A monopolist will set a price and production quantity where MC=MR, such that MR is always below the Monopoly Price set.  A Competitive Firm's MR is the Price it gets for its product, and will have Price=MC.

Persistence[edit]

In the absence of barriers to entry and collusion in a market, the existence of a monopoly, and therefore monopoly profit, cannot persist in the long run.[1][4] (Note that a barrier can be caused by increasing returns to scale — a bigger firm can produce more cheaply. If the most efficient size firm serves the whole market, we have a "natural monopoly," and no other firms will "rush" to enter.) Normally, when economic profit exists within an industry, economic agents rush to form new firms in the industry in an effort to obtain at least a portion of the existing economic profit.[1][2] As new firms enter the industry, they increase the supply of the product available in the Market, and these new firms are forced to charge a lower price to entice consumers to buy the additional supply these new firms are supplying (they compete for customers).[1][2][3][4] Since consumers will flock toward the lowest price (in search of a bargain), older firms within the industry actually face losing their existing customers to the new firms entering the industry, and are therefore forced to lower their prices to match the lower prices set by the new firms.[1][2][4][7] New firms will continue to enter the industry until the price of the product is lowered to the point that it is the same as the average economic cost of producing the product, and all of the economic profit disappears.[1][2] When this happens, economic agents outside of the industry find no advantage to entering the industry, supply of the product stops increasing, and the price charged for the product stabilizes.[1][2][3] Essentially, a competitive situation always leads to an equilibrium solution".

Normally, a firm that introduces a brand new product can initially secure a monopoly for a short while.[1][2][3] At this stage, the initial price the consumer must pay for the product is high, and the demand for, as well as the available of the product in the market, will be limited. In the long run, however, when the profitability of the product is well established, the number of firms that produce this product will increase until the available supply of the product eventually becomes relatively large, the price of the product shrinks down to the level of the average "Economic cost" of producing the product.[1][2][3] When this finally occurs, all monopoly associated with producing and selling the product disappears, and the initial monopoly turns into a (perfectly) competitive industry.[1][2][3]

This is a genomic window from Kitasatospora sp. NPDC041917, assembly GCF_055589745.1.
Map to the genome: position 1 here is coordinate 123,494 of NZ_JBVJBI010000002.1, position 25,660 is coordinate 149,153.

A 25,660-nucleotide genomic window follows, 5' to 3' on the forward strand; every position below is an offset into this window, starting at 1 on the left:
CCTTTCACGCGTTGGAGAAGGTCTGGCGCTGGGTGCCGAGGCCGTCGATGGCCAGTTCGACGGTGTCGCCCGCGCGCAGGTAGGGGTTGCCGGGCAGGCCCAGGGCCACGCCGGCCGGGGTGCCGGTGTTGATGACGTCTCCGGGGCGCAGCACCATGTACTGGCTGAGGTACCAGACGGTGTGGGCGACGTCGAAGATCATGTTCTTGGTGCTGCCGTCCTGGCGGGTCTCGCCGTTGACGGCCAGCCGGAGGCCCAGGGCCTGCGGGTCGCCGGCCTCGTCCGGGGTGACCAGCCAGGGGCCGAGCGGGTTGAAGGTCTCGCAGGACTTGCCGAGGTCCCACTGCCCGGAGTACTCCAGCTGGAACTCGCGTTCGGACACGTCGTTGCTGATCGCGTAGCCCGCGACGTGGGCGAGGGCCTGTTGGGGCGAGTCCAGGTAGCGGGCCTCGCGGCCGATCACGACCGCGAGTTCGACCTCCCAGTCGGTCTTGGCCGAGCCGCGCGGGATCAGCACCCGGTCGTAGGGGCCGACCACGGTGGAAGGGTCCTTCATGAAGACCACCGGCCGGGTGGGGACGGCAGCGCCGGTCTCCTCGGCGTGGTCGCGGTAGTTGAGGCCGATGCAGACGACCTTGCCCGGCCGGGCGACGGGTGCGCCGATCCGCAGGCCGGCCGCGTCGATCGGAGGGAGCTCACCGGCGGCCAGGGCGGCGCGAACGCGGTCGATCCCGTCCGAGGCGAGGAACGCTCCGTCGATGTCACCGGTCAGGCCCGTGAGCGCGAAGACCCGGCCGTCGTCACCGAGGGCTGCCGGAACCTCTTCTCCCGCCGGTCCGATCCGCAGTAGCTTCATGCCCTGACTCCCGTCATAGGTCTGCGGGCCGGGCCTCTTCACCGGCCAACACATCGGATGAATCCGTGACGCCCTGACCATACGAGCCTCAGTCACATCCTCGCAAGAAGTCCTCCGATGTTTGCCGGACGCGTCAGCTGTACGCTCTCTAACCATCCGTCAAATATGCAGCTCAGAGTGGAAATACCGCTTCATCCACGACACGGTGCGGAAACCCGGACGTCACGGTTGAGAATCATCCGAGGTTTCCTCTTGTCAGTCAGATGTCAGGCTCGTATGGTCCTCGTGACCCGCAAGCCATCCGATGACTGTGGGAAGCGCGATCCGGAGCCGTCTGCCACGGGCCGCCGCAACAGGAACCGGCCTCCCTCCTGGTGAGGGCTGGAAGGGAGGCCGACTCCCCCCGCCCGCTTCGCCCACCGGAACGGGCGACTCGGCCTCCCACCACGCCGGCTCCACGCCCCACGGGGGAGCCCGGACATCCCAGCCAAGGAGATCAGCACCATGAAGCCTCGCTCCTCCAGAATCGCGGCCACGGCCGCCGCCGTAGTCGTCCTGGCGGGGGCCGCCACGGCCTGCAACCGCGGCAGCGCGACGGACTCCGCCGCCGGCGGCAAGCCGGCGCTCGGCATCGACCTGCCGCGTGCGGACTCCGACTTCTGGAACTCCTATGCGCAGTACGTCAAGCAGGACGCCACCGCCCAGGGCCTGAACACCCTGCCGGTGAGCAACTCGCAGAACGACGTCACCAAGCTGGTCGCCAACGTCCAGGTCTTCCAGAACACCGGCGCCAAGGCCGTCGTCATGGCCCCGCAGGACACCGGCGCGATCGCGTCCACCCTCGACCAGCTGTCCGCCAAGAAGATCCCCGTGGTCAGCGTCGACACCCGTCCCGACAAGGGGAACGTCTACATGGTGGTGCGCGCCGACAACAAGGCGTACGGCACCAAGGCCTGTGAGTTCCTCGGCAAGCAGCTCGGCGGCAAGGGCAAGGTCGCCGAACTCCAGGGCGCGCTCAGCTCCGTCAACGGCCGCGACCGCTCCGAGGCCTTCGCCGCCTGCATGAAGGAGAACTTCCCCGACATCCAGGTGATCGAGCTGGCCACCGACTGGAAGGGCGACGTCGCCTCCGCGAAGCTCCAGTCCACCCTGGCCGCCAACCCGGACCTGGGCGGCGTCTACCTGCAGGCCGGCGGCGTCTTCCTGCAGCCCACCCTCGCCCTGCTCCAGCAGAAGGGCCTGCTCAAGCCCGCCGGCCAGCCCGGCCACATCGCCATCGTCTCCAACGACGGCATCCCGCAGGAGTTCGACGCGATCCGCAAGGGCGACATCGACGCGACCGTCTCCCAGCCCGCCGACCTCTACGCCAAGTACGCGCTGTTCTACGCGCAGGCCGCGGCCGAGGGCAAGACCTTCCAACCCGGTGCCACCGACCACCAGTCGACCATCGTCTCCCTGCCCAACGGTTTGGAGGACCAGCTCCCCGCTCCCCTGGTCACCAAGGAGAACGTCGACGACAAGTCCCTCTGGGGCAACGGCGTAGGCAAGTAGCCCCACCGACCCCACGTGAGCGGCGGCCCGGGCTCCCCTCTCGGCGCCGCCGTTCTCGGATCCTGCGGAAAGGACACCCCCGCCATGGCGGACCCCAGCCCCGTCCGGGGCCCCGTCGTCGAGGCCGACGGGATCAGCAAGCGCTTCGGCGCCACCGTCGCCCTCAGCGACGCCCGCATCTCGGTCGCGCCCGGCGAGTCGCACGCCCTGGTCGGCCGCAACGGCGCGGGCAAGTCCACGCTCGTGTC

When consumers have full information about the prices available in the market and the quality of the products sold by the various firms, there cannot be a persistent monopolistic situation in the absence of barriers to entry and collusion.[1][3][8] Various barriers to entry include patent rights[1][2] and monopolization of a natural resource needed to produce a product.[1][2][3] The American firm Alcoa Aluminum is a historical example of a monopoly due to natural resource control; their control of "practically every source of bauxite in the United States" (bauxite is used to produced aluminum) was one key reason that "Alcoa was, for a long time, the sole producer of aluminum in the United States." [2]

Government intervention[edit]

Anti-Trust (Competition) Laws were created to prevent powerful firms from using their economic power to artificially create the "barriers to entry" they need to protect their monopoly profits.[2][3][4][7] This includes the use of predatory pricing toward smaller competitors.[1][4][5] In the United States, Microsoft Corporation was initially convicted of breaking the Anti-Trust Laws and engaging in anti-competitive behavior in order to form one such barrier in United States v. Microsoft; after a successful appeal on technical grounds, Microsoft agreed to a settlement with the Department of Justice in which they were faced with stringent oversight procedures and explicit requirements[9] designed to prevent this predatory behavior.[1][4][5] Microsoft was successfully convicted of similar anti-competitive behavior in the European Economic Community's second highest court, the Luxembourg-based Court of First Instance, in 2007.[10] If firms in an industry collude they can also limit production, thereby restricting supply to ensure the price of the product remains high enough to ensure all of the firms in the industry achieve an economic profit.[1][4][5]

Introducing new Competition in what was previously a monopoly removes monopoly profit. Only 2 Firms are shown here to make Illustration of the additional Competition easier in a Graphical Presentation. In Normal Circumstances, it takes more than 2 firms to form a Competitive Situation, and having only 2 firms forms a "Duopoly (See Oligopoly)"